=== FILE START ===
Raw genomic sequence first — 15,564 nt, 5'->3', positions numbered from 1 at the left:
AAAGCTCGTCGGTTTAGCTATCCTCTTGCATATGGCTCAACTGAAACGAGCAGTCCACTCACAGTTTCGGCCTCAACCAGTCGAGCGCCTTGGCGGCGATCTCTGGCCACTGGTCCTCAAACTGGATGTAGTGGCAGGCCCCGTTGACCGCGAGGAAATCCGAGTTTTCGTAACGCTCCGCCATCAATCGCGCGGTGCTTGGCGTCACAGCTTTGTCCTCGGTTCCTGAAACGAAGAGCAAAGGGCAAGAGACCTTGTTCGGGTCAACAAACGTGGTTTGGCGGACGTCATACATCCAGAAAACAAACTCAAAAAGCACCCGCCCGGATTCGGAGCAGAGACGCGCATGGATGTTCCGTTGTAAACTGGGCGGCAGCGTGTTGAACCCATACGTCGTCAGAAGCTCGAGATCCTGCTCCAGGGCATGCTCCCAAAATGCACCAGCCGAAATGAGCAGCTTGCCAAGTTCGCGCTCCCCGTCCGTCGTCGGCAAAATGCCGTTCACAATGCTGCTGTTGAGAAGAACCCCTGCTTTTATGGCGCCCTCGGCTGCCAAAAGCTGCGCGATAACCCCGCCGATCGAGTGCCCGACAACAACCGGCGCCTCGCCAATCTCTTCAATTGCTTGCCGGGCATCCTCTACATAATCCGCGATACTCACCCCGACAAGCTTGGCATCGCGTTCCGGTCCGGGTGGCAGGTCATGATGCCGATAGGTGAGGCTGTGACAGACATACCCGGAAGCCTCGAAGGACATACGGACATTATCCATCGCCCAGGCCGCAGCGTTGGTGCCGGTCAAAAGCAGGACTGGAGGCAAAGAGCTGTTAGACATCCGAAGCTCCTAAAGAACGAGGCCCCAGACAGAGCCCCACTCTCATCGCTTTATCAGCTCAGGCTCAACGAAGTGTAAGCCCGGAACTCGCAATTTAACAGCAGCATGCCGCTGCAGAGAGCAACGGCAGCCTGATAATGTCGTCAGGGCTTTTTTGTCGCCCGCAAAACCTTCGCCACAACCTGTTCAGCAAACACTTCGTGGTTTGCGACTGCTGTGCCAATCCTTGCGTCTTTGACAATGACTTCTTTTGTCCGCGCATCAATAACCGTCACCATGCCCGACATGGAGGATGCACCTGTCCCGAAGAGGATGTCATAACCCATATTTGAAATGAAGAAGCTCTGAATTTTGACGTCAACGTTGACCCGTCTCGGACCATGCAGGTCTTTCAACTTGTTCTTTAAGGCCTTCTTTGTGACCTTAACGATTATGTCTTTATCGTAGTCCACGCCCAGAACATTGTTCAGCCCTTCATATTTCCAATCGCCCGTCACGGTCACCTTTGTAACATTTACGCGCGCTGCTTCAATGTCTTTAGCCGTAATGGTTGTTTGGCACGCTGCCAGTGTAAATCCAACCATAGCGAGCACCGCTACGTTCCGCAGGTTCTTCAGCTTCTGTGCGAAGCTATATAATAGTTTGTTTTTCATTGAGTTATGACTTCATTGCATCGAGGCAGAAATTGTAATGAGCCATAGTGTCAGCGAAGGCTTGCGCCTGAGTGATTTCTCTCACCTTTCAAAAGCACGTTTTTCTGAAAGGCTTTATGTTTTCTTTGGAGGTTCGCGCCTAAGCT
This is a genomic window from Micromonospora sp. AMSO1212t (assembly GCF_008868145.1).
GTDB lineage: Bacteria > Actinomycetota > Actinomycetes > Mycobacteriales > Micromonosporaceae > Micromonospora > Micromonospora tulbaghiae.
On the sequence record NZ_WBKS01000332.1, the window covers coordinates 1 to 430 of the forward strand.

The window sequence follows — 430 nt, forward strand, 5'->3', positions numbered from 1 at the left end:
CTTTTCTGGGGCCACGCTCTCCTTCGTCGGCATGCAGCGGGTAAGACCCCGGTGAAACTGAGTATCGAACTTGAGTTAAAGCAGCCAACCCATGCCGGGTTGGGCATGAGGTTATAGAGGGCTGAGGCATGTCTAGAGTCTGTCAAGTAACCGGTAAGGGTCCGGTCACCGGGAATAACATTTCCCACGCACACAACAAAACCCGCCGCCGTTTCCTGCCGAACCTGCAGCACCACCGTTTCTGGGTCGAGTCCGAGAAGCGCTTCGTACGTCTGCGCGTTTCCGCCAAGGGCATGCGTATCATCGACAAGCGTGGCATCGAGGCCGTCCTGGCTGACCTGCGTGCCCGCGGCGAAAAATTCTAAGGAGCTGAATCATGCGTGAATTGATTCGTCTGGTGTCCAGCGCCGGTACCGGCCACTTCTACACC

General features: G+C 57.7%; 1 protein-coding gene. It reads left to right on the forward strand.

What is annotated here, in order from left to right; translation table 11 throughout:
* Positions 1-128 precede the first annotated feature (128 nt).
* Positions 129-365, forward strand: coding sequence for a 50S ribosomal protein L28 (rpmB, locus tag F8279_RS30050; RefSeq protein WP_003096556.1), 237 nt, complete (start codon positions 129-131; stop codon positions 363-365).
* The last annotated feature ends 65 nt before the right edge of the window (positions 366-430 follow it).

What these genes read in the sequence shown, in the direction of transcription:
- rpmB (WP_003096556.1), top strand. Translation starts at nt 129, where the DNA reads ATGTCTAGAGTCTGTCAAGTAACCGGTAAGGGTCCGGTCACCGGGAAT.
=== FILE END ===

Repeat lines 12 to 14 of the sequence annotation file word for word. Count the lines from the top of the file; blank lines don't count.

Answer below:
* The last annotated feature ends 65 nt before the right edge of the window (positions 366-430 follow it).

What these genes read in the sequence shown, in the direction of transcription:
- rpmB (WP_003096556.1), top strand. Translation starts at nt 129, where the DNA reads ATGTCTAGAGTCTGTCAAGTAACCGGTAAGGGTCCGGTCACCGGGAAT.